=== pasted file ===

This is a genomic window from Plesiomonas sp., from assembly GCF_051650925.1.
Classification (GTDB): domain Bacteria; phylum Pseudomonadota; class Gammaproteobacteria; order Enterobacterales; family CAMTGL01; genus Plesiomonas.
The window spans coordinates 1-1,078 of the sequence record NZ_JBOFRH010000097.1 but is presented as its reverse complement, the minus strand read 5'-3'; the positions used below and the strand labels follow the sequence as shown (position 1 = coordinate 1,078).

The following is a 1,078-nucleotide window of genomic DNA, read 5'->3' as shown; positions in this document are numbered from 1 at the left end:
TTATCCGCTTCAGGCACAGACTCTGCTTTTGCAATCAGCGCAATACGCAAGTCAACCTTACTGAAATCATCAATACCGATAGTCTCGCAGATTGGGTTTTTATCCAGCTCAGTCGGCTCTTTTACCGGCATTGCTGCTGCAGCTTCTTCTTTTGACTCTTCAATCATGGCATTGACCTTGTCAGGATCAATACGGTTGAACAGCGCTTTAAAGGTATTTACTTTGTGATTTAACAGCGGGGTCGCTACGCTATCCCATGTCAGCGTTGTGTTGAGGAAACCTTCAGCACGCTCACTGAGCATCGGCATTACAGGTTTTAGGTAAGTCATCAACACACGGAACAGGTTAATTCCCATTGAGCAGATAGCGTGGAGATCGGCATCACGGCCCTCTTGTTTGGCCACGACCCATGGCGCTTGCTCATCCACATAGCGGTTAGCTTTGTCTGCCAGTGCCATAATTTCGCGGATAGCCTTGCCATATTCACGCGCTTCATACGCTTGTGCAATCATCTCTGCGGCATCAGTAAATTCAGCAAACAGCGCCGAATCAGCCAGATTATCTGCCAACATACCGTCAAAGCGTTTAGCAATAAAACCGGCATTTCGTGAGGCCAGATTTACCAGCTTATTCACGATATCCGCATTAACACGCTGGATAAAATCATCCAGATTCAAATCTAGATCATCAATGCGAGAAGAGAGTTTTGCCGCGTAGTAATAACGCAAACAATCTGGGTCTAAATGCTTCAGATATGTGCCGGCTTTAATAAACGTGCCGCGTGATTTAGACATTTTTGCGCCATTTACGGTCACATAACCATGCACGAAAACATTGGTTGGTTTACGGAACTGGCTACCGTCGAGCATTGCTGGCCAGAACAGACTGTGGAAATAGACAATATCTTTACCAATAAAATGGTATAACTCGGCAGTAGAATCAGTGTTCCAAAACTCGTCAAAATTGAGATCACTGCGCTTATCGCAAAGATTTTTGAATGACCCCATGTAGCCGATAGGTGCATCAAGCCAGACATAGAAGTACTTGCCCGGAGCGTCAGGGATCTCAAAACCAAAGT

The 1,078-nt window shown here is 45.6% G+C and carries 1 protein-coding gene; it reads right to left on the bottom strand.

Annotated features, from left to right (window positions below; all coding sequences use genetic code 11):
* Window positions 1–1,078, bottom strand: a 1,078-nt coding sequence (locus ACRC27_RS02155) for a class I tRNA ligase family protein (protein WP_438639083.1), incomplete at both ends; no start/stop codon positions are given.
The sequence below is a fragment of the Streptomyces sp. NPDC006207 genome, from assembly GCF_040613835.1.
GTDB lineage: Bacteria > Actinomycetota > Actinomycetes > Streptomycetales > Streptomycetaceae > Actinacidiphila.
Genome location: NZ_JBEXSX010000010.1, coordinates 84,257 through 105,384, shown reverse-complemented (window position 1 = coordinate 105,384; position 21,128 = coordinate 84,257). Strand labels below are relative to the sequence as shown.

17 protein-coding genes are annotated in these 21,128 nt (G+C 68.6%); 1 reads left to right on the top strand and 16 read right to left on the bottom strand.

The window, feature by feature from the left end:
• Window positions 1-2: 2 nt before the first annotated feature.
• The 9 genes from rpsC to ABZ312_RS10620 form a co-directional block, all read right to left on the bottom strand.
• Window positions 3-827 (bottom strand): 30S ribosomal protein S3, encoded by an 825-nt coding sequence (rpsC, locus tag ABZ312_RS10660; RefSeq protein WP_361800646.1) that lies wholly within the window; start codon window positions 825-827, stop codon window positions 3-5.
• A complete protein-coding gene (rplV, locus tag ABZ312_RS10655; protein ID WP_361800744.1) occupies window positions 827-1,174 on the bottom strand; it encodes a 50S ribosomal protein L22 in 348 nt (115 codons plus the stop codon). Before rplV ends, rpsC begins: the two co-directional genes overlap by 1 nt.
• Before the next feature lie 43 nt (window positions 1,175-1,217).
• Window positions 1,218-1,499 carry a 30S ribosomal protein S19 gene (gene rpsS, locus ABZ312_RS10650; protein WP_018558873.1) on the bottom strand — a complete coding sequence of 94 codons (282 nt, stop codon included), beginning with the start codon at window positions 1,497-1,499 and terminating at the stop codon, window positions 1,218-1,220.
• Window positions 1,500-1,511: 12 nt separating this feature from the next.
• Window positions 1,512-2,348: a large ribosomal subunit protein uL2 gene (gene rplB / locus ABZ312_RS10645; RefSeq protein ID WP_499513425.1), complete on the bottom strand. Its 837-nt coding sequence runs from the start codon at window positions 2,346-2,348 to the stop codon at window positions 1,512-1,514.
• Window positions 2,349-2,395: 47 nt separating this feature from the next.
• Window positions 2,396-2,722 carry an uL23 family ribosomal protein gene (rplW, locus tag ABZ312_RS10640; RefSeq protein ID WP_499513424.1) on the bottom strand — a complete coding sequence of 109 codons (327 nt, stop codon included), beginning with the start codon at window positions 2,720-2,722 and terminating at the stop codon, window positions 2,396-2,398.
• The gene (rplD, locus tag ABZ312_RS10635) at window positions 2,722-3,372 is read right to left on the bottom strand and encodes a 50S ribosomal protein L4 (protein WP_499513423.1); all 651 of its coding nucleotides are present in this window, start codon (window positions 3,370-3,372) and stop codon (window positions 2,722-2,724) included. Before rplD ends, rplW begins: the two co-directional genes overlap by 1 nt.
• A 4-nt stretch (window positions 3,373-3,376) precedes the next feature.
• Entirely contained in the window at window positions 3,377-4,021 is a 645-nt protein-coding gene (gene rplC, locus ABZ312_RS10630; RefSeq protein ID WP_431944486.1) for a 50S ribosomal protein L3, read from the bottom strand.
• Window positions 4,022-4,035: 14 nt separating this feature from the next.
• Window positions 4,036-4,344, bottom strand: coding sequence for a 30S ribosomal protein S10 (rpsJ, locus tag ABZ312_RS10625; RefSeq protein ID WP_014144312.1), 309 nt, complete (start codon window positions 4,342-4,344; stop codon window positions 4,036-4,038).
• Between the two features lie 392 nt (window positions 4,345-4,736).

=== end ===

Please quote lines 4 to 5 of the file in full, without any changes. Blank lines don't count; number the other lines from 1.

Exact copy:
The following is a 1,078-nucleotide window of genomic DNA, read 5'->3' as shown; positions in this document are numbered from 1 at the left end:
TTATCCGCTTCAGGCACAGACTCTGCTTTTGCAATCAGCGCAATACGCAAGTCAACCTTACTGAAATCATCAATACCGATAGTCTCGCAGATTGGGTTTTTATCCAGCTCAGTCGGCTCTTTTACCGGCATTGCTGCTGCAGCTTCTTCTTTTGACTCTTCAATCATGGCATTGACCTTGTCAGGATCAATACGGTTGAACAGCGCTTTAAAGGTATTTACTTTGTGATTTAACAGCGGGGTCGCTACGCTATCCCATGTCAGCGTTGTGTTGAGGAAACCTTCAGCACGCTCACTGAGCATCGGCATTACAGGTTTTAGGTAAGTCATCAACACACGGAACAGGTTAATTCCCATTGAGCAGATAGCGTGGAGATCGGCATCACGGCCCTCTTGTTTGGCCACGACCCATGGCGCTTGCTCATCCACATAGCGGTTAGCTTTGTCTGCCAGTGCCATAATTTCGCGGATAGCCTTGCCATATTCACGCGCTTCATACGCTTGTGCAATCATCTCTGCGGCATCAGTAAATTCAGCAAACAGCGCCGAATCAGCCAGATTATCTGCCAACATACCGTCAAAGCGTTTAGCAATAAAACCGGCATTTCGTGAGGCCAGATTTACCAGCTTATTCACGATATCCGCATTAACACGCTGGATAAAATCATCCAGATTCAAATCTAGATCATCAATGCGAGAAGAGAGTTTTGCCGCGTAGTAATAACGCAAACAATCTGGGTCTAAATGCTTCAGATATGTGCCGGCTTTAATAAACGTGCCGCGTGATTTAGACATTTTTGCGCCATTTACGGTCACATAACCATGCACGAAAACATTGGTTGGTTTACGGAACTGGCTACCGTCGAGCATTGCTGGCCAGAACAGACTGTGGAAATAGACAATATCTTTACCAATAAAATGGTATAACTCGGCAGTAGAATCAGTGTTCCAAAACTCGTCAAAATTGAGATCACTGCGCTTATCGCAAAGATTTTTGAATGACCCCATGTAGCCGATAGGTGCATCAAGCCAGACATAGAAGTACTTGCCCGGAGCGTCAGGGATCTCAAAACCAAAGT